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Silencing of mammalian genes by tetracycline-inducible shRNA expression

Nature Protocols volume 2, pages 32573269 (2007) | Download Citation

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Abstract

Conditional gene silencing in mammalian cells, via the controlled expression of short hairpin RNAs (shRNAs), is an effective method for studying gene function, particularly if the gene is essential for cell survival or development. Here we describe a simple and rapid protocol for the generation of tetracycline (Tet)-inducible vectors that express shRNAs in a time- and dosage-dependent manner. Tet-operator (TetO) sequences responsive to occupation by the Tet-repressor (TetR) were inserted at alternative positions within the wild-type H1 promoter and cloned into a eukaryotic expression vector. Additional cloning sites downstream of the promoter enable the insertion of shRNA sequences. This Tet-inducible shRNA expression system can be used for both transient and stable RNA interference (RNAi) approaches to control gene function in a spatiotemporal fashion. The entire protocol (preparation of constructs, generation of stable cell lines and functional analysis) can be completed in 3 months.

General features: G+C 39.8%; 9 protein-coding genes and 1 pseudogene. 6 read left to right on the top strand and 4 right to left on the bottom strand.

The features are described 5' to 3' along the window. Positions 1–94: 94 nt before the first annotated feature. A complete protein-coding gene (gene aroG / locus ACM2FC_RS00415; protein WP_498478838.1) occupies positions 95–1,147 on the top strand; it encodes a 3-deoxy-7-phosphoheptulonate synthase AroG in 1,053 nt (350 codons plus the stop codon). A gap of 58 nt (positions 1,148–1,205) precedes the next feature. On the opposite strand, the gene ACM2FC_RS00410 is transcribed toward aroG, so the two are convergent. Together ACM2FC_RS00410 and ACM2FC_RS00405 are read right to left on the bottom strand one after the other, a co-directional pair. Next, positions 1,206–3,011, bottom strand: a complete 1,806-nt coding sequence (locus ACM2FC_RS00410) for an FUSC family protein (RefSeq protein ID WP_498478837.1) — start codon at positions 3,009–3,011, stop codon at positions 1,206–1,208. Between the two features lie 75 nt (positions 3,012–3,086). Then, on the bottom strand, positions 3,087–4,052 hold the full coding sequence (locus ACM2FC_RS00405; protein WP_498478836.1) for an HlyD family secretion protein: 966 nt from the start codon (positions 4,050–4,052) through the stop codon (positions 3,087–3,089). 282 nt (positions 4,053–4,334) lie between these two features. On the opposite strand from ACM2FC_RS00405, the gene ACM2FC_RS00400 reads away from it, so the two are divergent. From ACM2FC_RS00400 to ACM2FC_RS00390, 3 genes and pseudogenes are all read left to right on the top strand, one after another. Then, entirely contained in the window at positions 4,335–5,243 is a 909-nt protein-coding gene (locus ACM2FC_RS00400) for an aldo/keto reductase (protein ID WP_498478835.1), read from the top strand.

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Acknowledgements

This work was supported by grants from the Nationales Genomforschungsnetz Deutschland (NGFN), Messer Stiftung, Sander Stiftung, Deutsche Krebshilfe, Schleussner Stiftung, Else Kröner-Fresenius-Stiftung and Carls-Stiftung.

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Affiliations

  1. Department of Gynaecology and Obstetrics, School of Medicine, J.W. Goethe-University, Theodor-Stern-Kai 7, D-60590 Frankfurt/Main, Germany.

    • Sven Kappel
    • , Yves Matthess
    • , Manfred Kaufmann
    •  & Klaus Strebhardt

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Contributions

S.K. and Y.M. contributed equally to this work.

Corresponding author

Correspondence to Klaus Strebhardt.

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DOI

https://doi.org/10.1038/nprot.2007.458

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